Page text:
Composite Power Line Offers Hope to Strained Systems

By Staff December 1, 2005

A new type of transmission line promises utilities more than twice the transmission capacity of conventional lines while using existing towers and other equipment. The aluminum conductor composite reinforced (ACCR) line, developed by 3M , was first installed in the Minneapolis-St. Paul area in May. In January, lineman will begin a second installation—a 20-mile stretch that parallels the Colorado River along the Arizona-California border.

The ACCR is a new type of bare, overhead conductor line that contains a multi-strand core of heat-resistant aluminum matrix composite wire . The material has been field-tested, and has been shown to retain its strength at high temperatures, without being affected by other adverse environmental conditions such as moisture or UV exposure.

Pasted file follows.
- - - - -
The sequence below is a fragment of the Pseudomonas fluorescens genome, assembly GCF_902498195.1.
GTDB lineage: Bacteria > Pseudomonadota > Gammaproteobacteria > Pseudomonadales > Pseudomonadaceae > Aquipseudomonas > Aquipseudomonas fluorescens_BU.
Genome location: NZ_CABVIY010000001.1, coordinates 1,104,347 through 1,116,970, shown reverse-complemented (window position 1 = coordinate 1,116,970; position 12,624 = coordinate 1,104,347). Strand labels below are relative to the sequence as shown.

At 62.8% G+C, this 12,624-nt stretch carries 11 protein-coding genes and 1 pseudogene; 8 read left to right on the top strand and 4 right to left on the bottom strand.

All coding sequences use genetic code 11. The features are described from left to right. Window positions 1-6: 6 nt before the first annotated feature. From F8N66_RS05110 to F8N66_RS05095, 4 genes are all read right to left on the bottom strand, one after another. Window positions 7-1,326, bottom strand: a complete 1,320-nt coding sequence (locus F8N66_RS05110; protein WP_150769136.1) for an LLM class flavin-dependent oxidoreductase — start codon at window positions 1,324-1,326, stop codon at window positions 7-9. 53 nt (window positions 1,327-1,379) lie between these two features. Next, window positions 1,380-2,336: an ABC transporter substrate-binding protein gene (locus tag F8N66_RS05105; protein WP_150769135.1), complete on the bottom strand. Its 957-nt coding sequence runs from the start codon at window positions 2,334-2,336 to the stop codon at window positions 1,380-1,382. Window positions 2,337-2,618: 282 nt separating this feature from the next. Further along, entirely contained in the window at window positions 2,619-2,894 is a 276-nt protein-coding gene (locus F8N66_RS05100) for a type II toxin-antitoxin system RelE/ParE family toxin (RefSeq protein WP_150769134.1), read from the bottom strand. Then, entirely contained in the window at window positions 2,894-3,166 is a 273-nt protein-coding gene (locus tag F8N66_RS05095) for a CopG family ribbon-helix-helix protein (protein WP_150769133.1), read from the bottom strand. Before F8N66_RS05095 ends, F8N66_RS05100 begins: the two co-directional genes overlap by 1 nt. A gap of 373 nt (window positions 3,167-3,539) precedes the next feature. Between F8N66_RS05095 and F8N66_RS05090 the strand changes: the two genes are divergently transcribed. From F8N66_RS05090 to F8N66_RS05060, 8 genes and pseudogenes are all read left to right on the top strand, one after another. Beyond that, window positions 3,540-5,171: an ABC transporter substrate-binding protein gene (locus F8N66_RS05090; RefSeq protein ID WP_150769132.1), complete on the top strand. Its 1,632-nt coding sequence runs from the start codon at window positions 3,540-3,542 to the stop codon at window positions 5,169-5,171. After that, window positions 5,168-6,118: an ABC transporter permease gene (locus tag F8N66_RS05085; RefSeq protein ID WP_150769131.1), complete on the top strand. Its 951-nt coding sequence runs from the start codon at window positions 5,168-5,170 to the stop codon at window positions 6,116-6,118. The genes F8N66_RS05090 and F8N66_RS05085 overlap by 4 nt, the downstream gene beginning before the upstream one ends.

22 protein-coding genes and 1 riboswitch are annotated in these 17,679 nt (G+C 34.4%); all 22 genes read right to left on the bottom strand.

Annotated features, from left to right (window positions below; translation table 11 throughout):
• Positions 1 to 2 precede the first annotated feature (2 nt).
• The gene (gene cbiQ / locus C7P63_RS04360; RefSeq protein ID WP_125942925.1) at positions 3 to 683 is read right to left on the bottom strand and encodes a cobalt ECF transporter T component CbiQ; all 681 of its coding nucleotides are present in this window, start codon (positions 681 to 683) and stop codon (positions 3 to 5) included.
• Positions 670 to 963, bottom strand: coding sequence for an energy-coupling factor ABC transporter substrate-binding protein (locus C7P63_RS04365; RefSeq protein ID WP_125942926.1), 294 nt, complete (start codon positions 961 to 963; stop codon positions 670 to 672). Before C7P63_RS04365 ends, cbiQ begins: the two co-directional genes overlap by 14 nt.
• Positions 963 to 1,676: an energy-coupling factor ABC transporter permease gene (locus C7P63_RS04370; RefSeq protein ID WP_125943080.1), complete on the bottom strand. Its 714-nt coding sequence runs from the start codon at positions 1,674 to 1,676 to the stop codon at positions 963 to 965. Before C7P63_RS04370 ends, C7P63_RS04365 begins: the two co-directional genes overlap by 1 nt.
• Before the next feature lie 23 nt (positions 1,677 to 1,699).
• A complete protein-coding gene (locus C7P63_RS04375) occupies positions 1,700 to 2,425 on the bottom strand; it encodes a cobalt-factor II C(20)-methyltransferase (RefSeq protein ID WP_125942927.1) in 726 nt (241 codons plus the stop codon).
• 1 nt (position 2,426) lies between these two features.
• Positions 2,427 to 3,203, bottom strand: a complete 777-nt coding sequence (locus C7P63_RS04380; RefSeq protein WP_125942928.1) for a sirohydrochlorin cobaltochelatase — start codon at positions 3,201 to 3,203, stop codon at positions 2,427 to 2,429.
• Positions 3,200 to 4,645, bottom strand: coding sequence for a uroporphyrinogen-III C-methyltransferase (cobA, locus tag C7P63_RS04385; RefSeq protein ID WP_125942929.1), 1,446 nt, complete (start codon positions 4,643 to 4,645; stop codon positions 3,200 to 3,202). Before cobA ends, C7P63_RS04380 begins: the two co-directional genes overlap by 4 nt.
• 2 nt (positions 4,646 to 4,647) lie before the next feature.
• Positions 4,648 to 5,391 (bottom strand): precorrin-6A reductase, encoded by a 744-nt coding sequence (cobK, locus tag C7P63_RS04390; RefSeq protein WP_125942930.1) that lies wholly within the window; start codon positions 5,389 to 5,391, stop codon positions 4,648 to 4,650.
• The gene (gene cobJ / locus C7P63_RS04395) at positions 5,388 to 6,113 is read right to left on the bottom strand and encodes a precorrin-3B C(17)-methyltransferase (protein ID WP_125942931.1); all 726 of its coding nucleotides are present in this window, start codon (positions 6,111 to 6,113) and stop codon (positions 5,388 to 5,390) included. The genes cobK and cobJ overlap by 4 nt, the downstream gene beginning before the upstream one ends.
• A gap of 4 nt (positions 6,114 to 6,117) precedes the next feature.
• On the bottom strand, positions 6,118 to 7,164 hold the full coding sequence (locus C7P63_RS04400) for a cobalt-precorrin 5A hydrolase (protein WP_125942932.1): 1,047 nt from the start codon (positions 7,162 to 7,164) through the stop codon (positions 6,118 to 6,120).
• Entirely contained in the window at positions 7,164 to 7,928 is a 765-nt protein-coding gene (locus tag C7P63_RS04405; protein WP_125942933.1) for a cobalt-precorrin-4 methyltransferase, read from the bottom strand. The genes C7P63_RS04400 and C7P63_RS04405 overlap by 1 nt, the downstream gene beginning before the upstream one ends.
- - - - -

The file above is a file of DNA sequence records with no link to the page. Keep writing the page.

Utilities and transmission systems have run into difficulties getting new transmission lines approved in recent years, even as electricity demand has grown. The ACCR material is lighter, with reduced thermal expansion properties compared with traditional materials, which means ACCR line can be installed on existing towers without causing any visual changes or requiring any additional rights of way.

It is expected the Arizona line installation will be completed by April 2006. Plans call for eventually extending the line an additional 60 miles north to Lake Mead at Boulder Dam in Nevada.